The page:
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How Does Bad Credit Affect Buying a Car?


There are few things in life that are more exciting than finally getting behind the wheel of a brand new car. You are the one that tears the plastic off of the seats and gets to bask in the ambience of that new car smell. But unfortunately, there is a bit of a catch to new car ownership; your credit score. That simple three-digit number that could either make or break that new car deal. You might be thinking to yourself now, how does bad credit affect buying a car? Well, we at Lakeside Toyota are going to shed some light on the subject and hopefully get you the necessary information and answer your questions.


Before we get too deep into how your credit score affects your daily life, it makes the most sense for us to go and break down the details and explain exactly what your credit score is and how it is accumulated and calculated. The short of it is that your credit score is a reflection of your creditworthiness based on your past credit history. Generally between 500-900, your credit score is a direct reflection of your level of risk as a borrower; the higher the number the lower of a risk you are to loan lenders, banks, etc.

Your Credit Score and the Automotive Industry


One of the first places you find your credit score being scrutinized is when you apply for an auto-loan to finance a new vehicle. If your credit is on the lower end of things, you could find yourself in a bit of a pickle. You could be offered a high interest rate or even turned down completely when applying. Approval for a loan could also come with a limit on how much you are trusted to borrow. Clearly it is paramount to keep that credit score up if you are hoping to even get that first step in the door when it comes to picking up a new vehicle.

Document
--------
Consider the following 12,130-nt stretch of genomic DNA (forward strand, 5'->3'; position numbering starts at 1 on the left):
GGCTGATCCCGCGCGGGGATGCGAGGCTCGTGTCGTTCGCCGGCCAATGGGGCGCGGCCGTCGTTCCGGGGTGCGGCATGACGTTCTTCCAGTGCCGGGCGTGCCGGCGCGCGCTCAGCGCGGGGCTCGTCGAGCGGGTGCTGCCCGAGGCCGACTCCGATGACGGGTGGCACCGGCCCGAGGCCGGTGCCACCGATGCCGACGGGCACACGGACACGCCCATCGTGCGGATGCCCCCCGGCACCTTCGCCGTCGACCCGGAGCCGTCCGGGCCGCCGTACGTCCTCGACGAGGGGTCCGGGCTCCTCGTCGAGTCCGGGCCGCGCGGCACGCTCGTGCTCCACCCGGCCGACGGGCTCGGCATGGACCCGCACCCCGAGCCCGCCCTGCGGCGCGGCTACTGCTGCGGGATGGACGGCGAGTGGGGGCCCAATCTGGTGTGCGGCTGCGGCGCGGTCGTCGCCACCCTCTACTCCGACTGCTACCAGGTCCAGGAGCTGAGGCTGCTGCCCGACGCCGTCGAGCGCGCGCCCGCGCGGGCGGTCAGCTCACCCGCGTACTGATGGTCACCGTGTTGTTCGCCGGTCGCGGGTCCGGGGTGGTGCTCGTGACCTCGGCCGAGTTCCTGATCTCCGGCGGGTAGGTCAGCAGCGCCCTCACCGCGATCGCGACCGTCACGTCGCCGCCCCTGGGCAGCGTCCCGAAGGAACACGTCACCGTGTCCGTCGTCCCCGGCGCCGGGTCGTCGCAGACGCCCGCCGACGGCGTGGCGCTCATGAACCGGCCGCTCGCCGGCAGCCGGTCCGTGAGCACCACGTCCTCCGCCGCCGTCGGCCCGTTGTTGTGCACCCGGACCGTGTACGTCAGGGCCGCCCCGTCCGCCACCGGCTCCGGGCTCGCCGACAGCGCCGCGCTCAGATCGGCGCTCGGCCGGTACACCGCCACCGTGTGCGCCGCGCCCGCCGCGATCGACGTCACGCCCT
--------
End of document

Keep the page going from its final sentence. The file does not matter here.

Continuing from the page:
You might also find yourself a victim of your credit score when getting automotive insurance as well. Yes, that may sound crazy, but insurance providers use your credit score too. You see, to an insurance provider, the credit score is a baseline for predicting the likelihood of one getting into an accident and filing a claim. Statistically, those with higher credit scores file fewer insurance claims. Although it may not seem fair, a higher credit score can result in a savings of hundreds of dollars a year on your auto insurance.

If your credit score is lower than you'd like it to be, there are a few simple steps you can take to make sure it doesn't get any lower and steadily rises from there on out. These steps also work great for those with good credit scores who are looking to keep things that way.


  • Pay down and keep credit balances low

  • Make sure to pay bills on time

  • Pay more than the minimum if you can

  • Only apply for/open new lines of credit as necessary

  • Under-use your credit cards


Your credit score doesn't need to be a burden. You can bring that low score up or keep that high score in the green and make you credit history work for you! It is as simple as being smart with your finances and keeping yourself level.

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